An Act to protect Massachusetts public health from PFAS, H4486

Fact Sheet, MA PFAS bill

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Fact Sheet, H4486

An Act to protect Massachusetts public health from PFAS, H4486

Sponsored by Senator Julian Cyr and Representative Kate Hogan

Problem: Per- and polyfluoroalkyl substances (PFAS) are a class of over 12,000 chemicals used to make products stainproof, water resistant, and nonstick. PFAS are in a wide array of consumer products, including food packaging, carpets, clothing, cookware, pesticides, artificial turf, cleaners, waxes, building materials, paints, personal care products, firefighting gear and foam.

All PFAS have a fluorine atom bonded to a carbon. This is one of the strongest bonds in nature — and, as a result, PFAS chemicals are extraordinarily persistent. They never fully break down, remaining in the environment for thousands of years. PFAS are bio-accumulative, which means as we continue to make and use PFAS, they continue to build up in our bodies, wildlife and the environment.

Toxic at very low levels, these chemicals increase risk of cancers, immunosuppression, liver disease, endocrine disruption, developmental and reproductive harm, high cholesterol, asthma, and neurological problems.

People are exposed by drinking and eating food and water that has been contaminated, and using products with PFAS. PFAS in products escapes into air and dust, which we breathe. When products containing PFAS are manufactured and disposed of, PFAS leach into the soil, groundwater and drinking water.  In Massachusetts, at least 171 public water systems in 96 cities and towns, and many private wells, have exceeded the state’s legal limit (Maximum Contaminant Level) for PFAS. New federal standards for PFAS in water will double the number of water systems that will be over the legal limit for PFAS.

The bill is cosponsored by a bipartisan majority of lawmakers from the House and Senate.

 Solution: This bill contains recommendations outlined in the PFAS Interagency Task Force Report:

  • Regulates PFAS as a class of chemicals, defined as “fluorinated organic chemicals containing at least one fully fluorinated carbon atom,” preventing substitutions that pose similar health risks.
  • Bans intentionally added PFAS in food packaging, children’s products, car seats, personal care products, cookware, fabric treatments, carpets and rugs, upholstered furniture, and firefighters’ personal protective equipment;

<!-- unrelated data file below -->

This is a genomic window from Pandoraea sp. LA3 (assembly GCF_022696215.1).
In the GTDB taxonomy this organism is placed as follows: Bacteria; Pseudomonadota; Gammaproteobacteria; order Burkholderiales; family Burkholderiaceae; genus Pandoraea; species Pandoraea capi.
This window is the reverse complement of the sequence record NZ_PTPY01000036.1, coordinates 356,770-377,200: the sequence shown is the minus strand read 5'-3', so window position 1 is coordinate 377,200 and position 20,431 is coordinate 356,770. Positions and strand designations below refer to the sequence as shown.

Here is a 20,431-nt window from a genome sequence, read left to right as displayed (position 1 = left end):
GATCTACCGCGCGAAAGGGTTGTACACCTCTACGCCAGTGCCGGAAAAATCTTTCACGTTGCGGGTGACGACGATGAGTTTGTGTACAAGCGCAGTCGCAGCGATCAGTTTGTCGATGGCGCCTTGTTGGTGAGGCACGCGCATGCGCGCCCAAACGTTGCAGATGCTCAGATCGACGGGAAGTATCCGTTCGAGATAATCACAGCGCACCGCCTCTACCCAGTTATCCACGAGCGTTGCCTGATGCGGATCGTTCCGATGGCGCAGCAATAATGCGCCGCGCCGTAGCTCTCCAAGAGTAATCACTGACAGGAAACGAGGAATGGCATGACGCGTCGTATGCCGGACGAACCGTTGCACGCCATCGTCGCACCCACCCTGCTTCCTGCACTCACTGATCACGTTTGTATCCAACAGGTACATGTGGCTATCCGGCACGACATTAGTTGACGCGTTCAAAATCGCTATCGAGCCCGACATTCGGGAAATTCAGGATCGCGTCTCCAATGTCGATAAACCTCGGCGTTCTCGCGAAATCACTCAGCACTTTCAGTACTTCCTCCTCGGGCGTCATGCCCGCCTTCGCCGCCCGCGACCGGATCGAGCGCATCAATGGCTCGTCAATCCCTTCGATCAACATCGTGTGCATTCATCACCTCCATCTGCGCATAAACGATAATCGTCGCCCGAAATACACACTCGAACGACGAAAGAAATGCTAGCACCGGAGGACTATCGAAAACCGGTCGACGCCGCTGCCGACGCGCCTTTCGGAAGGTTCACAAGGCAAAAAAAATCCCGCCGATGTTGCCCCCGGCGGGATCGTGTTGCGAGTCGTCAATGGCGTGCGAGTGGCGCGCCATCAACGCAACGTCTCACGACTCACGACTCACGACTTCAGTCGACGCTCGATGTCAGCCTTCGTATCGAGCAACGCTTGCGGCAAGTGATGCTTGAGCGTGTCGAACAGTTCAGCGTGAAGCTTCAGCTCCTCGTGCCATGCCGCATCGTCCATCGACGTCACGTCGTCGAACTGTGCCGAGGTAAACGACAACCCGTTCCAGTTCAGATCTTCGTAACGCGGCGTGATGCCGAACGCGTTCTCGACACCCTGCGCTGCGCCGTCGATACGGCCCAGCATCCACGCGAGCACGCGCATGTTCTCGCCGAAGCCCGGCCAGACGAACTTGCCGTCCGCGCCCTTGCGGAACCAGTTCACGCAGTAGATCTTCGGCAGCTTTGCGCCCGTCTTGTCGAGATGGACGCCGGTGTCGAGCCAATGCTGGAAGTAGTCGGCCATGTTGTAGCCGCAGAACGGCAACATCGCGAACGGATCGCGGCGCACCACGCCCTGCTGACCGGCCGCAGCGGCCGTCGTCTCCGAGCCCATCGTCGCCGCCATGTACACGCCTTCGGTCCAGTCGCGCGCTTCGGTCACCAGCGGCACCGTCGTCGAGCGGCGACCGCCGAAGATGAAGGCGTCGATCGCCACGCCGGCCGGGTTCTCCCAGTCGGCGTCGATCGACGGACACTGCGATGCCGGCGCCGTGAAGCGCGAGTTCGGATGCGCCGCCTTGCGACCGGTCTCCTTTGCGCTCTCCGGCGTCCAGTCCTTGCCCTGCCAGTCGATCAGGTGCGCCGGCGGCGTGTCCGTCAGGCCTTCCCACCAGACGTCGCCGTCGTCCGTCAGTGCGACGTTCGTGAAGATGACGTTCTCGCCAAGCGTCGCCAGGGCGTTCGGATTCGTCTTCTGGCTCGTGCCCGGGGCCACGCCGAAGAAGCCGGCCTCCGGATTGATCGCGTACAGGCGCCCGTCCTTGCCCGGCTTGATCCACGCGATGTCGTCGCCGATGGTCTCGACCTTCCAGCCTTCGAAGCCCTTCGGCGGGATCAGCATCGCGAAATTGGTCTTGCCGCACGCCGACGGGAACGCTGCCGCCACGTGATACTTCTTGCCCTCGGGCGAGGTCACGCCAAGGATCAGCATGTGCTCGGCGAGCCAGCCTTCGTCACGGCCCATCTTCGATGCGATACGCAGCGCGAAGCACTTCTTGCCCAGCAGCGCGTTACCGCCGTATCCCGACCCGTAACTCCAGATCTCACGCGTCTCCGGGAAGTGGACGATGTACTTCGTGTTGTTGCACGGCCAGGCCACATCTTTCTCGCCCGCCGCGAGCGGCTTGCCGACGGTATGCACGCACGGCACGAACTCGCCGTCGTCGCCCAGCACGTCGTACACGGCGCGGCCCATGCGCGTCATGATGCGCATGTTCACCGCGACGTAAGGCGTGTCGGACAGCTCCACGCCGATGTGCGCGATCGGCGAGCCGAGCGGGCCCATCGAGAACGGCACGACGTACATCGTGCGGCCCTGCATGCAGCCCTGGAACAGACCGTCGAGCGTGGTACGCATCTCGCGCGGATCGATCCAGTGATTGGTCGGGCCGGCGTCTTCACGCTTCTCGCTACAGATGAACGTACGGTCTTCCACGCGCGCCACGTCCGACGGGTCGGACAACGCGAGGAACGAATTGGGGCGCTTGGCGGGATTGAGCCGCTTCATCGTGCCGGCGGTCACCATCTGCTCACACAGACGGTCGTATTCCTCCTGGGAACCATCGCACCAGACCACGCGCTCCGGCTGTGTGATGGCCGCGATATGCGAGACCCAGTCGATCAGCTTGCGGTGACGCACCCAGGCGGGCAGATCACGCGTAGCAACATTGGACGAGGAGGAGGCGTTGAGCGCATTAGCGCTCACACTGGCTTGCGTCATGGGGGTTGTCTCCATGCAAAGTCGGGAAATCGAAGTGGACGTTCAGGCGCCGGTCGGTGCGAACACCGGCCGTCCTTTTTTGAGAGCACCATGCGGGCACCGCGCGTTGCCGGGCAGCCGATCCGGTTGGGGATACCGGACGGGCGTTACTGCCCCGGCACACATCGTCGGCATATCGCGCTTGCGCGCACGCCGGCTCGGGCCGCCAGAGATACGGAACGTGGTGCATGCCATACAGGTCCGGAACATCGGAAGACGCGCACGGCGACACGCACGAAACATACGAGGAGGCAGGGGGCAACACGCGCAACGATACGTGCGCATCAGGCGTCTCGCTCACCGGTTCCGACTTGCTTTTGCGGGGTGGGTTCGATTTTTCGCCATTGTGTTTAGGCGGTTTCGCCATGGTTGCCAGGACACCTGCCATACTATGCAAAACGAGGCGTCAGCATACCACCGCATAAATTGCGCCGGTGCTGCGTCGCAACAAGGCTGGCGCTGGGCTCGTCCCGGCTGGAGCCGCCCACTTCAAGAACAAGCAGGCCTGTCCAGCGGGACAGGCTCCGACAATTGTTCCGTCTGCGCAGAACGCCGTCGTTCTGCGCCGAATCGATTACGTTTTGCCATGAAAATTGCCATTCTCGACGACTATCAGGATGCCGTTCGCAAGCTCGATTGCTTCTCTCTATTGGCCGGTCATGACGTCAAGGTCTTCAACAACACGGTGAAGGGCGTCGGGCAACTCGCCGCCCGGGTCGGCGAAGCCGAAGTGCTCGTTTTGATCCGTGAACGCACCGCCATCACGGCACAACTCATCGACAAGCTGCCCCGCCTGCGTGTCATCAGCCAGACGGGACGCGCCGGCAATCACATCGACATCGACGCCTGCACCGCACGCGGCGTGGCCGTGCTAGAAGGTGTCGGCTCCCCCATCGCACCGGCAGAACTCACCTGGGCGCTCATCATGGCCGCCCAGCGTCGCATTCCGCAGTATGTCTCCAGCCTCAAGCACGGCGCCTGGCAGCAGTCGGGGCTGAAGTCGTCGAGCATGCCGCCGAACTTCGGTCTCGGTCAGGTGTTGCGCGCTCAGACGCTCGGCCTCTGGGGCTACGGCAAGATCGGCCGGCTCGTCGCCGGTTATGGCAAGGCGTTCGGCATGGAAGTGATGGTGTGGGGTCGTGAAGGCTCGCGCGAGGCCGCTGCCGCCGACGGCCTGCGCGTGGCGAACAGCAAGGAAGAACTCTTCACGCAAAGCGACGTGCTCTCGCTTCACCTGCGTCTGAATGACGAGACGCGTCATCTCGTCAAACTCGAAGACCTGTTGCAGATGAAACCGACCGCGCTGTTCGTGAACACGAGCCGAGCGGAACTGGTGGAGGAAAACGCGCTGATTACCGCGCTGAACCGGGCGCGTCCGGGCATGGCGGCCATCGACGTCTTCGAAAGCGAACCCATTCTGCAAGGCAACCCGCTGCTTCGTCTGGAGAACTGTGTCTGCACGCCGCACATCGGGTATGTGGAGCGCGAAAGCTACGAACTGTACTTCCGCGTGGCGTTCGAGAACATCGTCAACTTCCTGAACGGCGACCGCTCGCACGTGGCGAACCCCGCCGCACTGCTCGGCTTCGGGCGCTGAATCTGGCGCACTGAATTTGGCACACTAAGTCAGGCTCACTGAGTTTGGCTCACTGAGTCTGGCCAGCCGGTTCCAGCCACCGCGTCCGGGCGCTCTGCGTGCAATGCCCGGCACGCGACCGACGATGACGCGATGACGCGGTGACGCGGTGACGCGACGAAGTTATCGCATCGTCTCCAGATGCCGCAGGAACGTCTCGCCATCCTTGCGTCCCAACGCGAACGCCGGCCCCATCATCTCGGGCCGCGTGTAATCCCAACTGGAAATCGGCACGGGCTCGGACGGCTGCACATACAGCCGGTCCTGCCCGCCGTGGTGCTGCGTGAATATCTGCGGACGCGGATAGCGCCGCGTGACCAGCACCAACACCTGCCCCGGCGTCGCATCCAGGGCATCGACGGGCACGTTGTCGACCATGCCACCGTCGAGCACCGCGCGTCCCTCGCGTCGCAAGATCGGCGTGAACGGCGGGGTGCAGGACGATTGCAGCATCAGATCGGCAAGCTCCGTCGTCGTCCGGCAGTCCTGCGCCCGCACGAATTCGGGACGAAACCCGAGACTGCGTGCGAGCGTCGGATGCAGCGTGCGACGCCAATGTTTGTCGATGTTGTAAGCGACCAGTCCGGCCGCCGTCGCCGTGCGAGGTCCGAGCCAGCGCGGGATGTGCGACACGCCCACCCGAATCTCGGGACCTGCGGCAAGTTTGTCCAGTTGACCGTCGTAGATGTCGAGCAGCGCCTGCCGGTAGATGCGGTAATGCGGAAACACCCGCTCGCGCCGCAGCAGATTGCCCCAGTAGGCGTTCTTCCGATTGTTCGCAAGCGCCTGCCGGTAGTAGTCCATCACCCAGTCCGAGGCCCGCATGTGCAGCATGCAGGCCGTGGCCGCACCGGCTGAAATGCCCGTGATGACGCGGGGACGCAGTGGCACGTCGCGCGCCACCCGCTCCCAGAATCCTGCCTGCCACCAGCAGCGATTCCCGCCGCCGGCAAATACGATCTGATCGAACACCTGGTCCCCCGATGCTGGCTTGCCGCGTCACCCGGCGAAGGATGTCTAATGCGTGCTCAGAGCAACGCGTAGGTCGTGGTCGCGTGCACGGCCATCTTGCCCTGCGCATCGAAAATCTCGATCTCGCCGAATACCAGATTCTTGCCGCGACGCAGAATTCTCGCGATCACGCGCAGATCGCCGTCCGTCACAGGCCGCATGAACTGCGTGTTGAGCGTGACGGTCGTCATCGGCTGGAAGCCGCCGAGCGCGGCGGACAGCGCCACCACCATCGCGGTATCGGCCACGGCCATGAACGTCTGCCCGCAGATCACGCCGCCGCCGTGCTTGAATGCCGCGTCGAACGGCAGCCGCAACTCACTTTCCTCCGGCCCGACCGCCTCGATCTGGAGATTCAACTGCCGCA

• Creates a PFAS Remediation Trust Fund to help communities test and treat for PFAS in soil, drinking water and groundwater. Funds shall be available to test and treat drinking water in both private wells and public drinking water system;
  • Gives the Department of Public Health (DPH) the authority to temporarily exempt products from the PFAS ban if it determines PFAS use in the product is essential for health safety or functioning of society, and PFAS alternatives are not reasonably available;
  • Gives DPH the authority to restrict additional products;
  • Requires the Department of Environmental Protection (DEP) to limit industry discharges of PFAS to groundwater and surface water;
  • Requires DEP to phase out the application of PFAS-containing sludge on farms and landfills;
  • Requires state to study impact of PFAS on state’s agricultural products and air emissions.
  • Bans the use of PFAS-containing firefighting foam for testing or training purposes. Requires reporting within 48 hours if foam is used, spilled, or otherwise released.

Many states are acting to restrict use of PFAS – Maine and Minnesota have passed laws to phase out all  PFAS.

  • 26 states have banned the sale of PFAS containing firefighting foam
  • 12 states have banned the sale of food packaging containing PFAS
  • 7 states have banned the sale of personal care products, carpets, rugs, fabric treatment containing PFAS
  • 5 states have banned the sale of PFAs in apparel or textiles
  • 4 states have banned the sale of PFAS in children’s products
Topics
Authors

Deirdre Cummings

Legislative Director, MASSPIRG

Deirdre runs MASSPIRG’s public health, consumer protection and tax and budget programs. Deirdre has led campaigns to improve public records law and require all state spending to be transparent and available on an easy-to-use website, close $400 million in corporate tax loopholes, protect the state’s retail sales laws to reduce overcharges and preserve price disclosures, reduce costs of health insurance and prescription drugs, and more. Deirdre also oversees a Consumer Action Center in Weymouth, Mass., which has mediated 17,000 complaints and returned $4 million to Massachusetts consumers since 1989. Deirdre currently resides in Maynard, Mass., with her family. Over the years she has visited all but one of the state's 351 towns — Gosnold.

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